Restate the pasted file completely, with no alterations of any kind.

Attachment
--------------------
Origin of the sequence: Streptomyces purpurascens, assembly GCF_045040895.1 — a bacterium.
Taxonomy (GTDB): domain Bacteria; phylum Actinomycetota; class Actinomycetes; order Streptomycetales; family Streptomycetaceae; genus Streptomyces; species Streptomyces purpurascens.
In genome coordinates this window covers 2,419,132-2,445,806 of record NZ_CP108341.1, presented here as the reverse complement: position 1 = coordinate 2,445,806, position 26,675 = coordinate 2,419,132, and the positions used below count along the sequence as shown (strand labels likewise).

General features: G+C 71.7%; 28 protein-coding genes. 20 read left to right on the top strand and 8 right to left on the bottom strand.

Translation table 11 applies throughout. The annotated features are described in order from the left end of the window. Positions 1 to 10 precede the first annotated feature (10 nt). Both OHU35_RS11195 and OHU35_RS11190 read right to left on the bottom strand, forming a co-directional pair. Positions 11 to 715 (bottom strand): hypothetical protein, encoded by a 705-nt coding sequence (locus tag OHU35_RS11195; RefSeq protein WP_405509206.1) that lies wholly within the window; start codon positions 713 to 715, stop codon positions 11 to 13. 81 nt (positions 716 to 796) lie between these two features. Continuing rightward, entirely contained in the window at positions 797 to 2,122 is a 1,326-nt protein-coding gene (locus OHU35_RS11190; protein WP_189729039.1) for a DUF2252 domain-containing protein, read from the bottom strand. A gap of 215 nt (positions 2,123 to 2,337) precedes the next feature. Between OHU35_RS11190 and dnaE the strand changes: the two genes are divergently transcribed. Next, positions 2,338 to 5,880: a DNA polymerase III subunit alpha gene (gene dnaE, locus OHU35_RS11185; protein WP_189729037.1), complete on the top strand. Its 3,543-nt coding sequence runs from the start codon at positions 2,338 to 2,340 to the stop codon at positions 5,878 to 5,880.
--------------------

Origin of the sequence: Streptomyces purpurascens, assembly GCF_045040895.1 — a bacterium.
Taxonomy (GTDB): domain Bacteria; phylum Actinomycetota; class Actinomycetes; order Streptomycetales; family Streptomycetaceae; genus Streptomyces; species Streptomyces purpurascens.
In genome coordinates this window covers 2,419,132-2,445,806 of record NZ_CP108341.1, presented here as the reverse complement: position 1 = coordinate 2,445,806, position 26,675 = coordinate 2,419,132, and the positions used below count along the sequence as shown (strand labels likewise).

General features: G+C 71.7%; 28 protein-coding genes. 20 read left to right on the top strand and 8 right to left on the bottom strand.

Translation table 11 applies throughout. The annotated features are described in order from the left end of the window. Positions 1 to 10 precede the first annotated feature (10 nt). Both OHU35_RS11195 and OHU35_RS11190 read right to left on the bottom strand, forming a co-directional pair. Positions 11 to 715 (bottom strand): hypothetical protein, encoded by a 705-nt coding sequence (locus tag OHU35_RS11195; RefSeq protein WP_405509206.1) that lies wholly within the window; start codon positions 713 to 715, stop codon positions 11 to 13. 81 nt (positions 716 to 796) lie between these two features. Continuing rightward, entirely contained in the window at positions 797 to 2,122 is a 1,326-nt protein-coding gene (locus OHU35_RS11190; protein WP_189729039.1) for a DUF2252 domain-containing protein, read from the bottom strand. A gap of 215 nt (positions 2,123 to 2,337) precedes the next feature. Between OHU35_RS11190 and dnaE the strand changes: the two genes are divergently transcribed. Next, positions 2,338 to 5,880: a DNA polymerase III subunit alpha gene (gene dnaE, locus OHU35_RS11185; protein WP_189729037.1), complete on the top strand. Its 3,543-nt coding sequence runs from the start codon at positions 2,338 to 2,340 to the stop codon at positions 5,878 to 5,880.